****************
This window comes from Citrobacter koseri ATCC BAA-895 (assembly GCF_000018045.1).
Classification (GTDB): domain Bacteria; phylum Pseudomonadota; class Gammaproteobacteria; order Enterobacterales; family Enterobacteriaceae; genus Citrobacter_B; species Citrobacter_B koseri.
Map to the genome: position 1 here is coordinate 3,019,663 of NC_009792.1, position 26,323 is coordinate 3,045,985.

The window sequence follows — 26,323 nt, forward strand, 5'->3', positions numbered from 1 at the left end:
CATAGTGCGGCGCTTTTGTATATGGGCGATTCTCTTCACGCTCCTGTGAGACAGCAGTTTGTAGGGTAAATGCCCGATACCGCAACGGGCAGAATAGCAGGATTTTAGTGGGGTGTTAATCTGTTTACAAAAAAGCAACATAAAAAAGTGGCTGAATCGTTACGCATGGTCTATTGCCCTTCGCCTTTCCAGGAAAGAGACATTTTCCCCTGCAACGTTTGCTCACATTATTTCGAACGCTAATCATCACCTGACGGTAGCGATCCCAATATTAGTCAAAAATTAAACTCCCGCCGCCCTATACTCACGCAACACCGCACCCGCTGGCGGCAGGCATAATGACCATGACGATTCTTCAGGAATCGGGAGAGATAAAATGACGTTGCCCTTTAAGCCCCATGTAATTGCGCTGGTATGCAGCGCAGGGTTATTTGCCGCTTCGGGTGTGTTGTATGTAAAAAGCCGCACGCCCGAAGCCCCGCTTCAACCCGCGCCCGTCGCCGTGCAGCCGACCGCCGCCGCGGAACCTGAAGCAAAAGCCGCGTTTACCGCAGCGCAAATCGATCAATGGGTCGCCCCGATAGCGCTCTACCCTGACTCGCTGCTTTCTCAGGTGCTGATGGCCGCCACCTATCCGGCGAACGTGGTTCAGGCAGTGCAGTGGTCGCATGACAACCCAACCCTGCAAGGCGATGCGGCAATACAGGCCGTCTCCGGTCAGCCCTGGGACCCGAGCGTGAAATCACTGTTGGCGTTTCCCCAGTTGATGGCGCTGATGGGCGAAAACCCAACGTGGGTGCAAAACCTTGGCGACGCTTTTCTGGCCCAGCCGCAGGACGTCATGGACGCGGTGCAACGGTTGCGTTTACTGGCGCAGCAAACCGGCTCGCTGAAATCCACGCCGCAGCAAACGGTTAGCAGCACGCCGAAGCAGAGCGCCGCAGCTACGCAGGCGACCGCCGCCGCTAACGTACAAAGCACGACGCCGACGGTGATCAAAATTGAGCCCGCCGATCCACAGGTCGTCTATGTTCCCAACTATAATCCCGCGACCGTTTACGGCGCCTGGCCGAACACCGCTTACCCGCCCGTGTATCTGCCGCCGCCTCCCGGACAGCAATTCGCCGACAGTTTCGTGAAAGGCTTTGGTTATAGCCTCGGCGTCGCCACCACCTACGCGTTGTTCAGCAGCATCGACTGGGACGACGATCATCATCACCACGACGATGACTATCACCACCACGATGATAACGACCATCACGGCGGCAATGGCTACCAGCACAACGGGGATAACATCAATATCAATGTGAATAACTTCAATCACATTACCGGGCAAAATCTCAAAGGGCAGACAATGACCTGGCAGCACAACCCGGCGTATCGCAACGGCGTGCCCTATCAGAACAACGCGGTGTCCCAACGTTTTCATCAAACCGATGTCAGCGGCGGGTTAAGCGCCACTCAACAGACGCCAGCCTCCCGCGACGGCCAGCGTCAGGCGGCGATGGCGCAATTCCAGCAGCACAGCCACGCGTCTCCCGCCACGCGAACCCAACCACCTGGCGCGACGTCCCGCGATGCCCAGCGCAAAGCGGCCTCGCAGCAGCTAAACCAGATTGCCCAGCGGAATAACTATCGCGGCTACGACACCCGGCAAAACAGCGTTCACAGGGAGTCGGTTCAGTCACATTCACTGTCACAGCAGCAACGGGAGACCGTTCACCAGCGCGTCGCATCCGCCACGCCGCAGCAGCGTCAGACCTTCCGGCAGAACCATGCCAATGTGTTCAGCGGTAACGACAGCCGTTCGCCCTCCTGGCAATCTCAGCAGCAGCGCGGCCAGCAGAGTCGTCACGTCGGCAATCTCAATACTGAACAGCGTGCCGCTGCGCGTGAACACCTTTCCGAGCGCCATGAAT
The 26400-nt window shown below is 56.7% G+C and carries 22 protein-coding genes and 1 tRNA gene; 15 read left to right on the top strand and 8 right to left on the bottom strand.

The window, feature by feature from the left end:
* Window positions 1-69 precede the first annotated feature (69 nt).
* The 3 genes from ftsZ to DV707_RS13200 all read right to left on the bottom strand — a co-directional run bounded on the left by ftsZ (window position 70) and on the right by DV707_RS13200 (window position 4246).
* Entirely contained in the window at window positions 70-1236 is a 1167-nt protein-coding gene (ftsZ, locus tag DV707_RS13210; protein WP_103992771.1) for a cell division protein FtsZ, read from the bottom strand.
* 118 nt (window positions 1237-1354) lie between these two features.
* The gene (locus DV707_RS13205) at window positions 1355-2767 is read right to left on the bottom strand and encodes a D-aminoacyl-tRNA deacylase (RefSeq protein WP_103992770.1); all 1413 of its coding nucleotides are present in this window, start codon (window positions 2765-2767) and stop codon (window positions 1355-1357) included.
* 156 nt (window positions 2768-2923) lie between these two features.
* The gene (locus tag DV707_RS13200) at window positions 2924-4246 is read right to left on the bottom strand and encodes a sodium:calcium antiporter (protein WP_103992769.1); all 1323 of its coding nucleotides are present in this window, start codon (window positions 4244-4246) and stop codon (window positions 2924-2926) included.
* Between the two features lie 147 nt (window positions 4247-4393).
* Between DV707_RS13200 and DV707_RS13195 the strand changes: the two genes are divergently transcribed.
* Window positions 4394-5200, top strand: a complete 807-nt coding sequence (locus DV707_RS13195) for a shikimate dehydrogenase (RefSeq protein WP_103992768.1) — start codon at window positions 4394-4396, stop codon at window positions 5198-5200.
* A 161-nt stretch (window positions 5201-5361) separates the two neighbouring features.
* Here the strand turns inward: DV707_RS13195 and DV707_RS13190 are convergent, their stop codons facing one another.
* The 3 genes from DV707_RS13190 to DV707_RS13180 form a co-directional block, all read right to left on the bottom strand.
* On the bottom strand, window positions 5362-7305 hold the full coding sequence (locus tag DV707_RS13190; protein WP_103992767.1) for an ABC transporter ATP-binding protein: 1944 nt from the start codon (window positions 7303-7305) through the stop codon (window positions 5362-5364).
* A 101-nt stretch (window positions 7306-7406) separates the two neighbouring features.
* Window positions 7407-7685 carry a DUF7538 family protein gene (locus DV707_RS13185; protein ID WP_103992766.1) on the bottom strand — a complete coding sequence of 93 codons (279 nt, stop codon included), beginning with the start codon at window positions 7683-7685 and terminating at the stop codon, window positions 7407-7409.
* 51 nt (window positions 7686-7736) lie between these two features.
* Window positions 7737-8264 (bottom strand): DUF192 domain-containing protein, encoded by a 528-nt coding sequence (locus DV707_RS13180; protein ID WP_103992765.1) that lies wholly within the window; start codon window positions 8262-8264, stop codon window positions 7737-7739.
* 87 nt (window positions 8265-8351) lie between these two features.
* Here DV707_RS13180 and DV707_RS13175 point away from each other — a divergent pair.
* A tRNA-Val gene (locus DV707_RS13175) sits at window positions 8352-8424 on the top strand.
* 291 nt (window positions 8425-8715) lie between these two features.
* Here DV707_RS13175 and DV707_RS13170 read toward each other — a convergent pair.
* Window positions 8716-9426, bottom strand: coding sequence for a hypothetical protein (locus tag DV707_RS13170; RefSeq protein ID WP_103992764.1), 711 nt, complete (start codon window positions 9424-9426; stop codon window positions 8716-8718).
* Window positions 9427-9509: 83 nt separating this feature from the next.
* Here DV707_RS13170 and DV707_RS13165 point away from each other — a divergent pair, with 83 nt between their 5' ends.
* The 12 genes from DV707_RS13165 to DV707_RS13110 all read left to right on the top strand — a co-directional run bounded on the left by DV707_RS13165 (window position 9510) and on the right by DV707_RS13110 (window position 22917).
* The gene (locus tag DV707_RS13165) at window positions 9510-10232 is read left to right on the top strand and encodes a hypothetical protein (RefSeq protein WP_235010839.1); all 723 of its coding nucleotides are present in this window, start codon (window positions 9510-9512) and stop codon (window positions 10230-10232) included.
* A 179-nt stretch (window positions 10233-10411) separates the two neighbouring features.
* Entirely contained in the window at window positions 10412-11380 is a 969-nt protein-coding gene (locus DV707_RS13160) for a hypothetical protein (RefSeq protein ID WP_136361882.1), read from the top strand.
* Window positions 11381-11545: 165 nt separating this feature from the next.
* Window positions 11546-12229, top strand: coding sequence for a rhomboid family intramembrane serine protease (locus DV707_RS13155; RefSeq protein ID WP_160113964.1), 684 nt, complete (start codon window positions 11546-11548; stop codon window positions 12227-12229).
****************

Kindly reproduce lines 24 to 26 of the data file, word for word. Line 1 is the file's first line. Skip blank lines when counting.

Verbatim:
* 51 nt (window positions 7686-7736) lie between these two features.
* Window positions 7737-8264 (bottom strand): DUF192 domain-containing protein, encoded by a 528-nt coding sequence (locus DV707_RS13180; protein ID WP_103992765.1) that lies wholly within the window; start codon window positions 8262-8264, stop codon window positions 7737-7739.
* 87 nt (window positions 8265-8351) lie between these two features.